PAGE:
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Identifying real estate as the one sector where the maximum amount of tax evasion takes place, Finance Minister Arun Jaitley on Thursday said there was a strong case to bring it under the ambit of the GST.
The matter will be discussed at the next meeting of the GST, which will be held on November 9, in Guwahati, Jaitley said, while delivering a lecture at Harvard University.
"The one sector in India where the maximum amount of tax evasion and cash generation takes place and which is still outside the GST is real estate. Some of the states have been pressing for it. I personally believe that there is a strong case to bring real estate into the GST," Jaitley said, while delivering the 'Annual Mahindra Lecture' on India's tax reforms.
"In the next meeting itself, we are addressing one of the problem areas or at least (having) discussion (on) it. Some states want, some do not. There are two views. Therefore, by discussion, we would try to reach one view," he said.
The finance minister said the move would benefit the consumers who will only have to pay one "final tax" on the whole product.
Jaitley said the reduction in eventual expenditure coupled with incentivising people to enter the tax net may also help reduce the size of "shadow economy".
A 12 per cent GST is levied on construction of a complex, building, civil structure or intended for sale to a buyer, wholly or partly. However, land and other immovable property have been exempted from GST.
On demonetisation, Jaitley said it was a "fundamental reform" which was necessary to transform India into a more tax-compliant society.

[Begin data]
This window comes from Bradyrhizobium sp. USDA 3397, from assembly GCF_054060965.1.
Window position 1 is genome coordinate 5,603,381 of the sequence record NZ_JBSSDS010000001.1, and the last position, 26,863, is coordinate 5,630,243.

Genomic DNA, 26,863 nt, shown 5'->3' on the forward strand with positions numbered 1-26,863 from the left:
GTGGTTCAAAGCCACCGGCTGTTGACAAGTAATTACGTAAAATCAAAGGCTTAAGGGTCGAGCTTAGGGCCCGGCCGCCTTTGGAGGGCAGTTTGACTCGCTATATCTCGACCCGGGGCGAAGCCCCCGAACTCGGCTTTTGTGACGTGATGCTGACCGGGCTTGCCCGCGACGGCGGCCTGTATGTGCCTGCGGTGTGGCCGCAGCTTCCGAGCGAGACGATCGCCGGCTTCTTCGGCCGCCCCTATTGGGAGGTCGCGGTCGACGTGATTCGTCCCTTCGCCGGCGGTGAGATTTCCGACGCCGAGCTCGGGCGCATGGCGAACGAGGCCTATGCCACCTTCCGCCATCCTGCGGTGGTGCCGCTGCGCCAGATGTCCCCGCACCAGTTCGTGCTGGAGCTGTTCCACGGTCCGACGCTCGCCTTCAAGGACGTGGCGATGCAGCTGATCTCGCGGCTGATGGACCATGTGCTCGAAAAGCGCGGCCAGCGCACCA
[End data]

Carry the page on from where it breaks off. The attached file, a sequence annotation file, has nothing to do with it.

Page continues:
"If you see the long-term impact of it, demonetisation brought in more digitised transactions; it brought the issue to the centerstage. It expanded the individual tax base. It compressed the cash currency by three per cent which was operating in the market," Jaitley said.
"Those objectives are for the long-term. No doubt there are short-term challenges, but (necessary) for transforming India from a non-compliant to a more compliant society," he said.
"Frankly, over the last several decades, serious efforts, real efforts to expand this base had not been made. You had marginal efforts," he said, adding that systematic efforts to challenge the "shadow economy" were made only recently.
Jaitley said some people had "misunderstood" the objective of demonetisation "which wasn't to confiscate somebody's currency".
"Obviously if somebody has currency and deposits in the bank, it does not become lawful holding. They still have to account for it. Therefore, the anonymity which was attached to a cash currency came to an end and that holding got identified," he said.
"The government was able to trace out about 1.8 million people whose deposits are disproportionate to their normal incomes. And they are all to answerable to the law and pay their taxes," he said.
Jaitley is on a week-long stay in the US, during which he will participate in annual meetings of the IMF and the World Bank.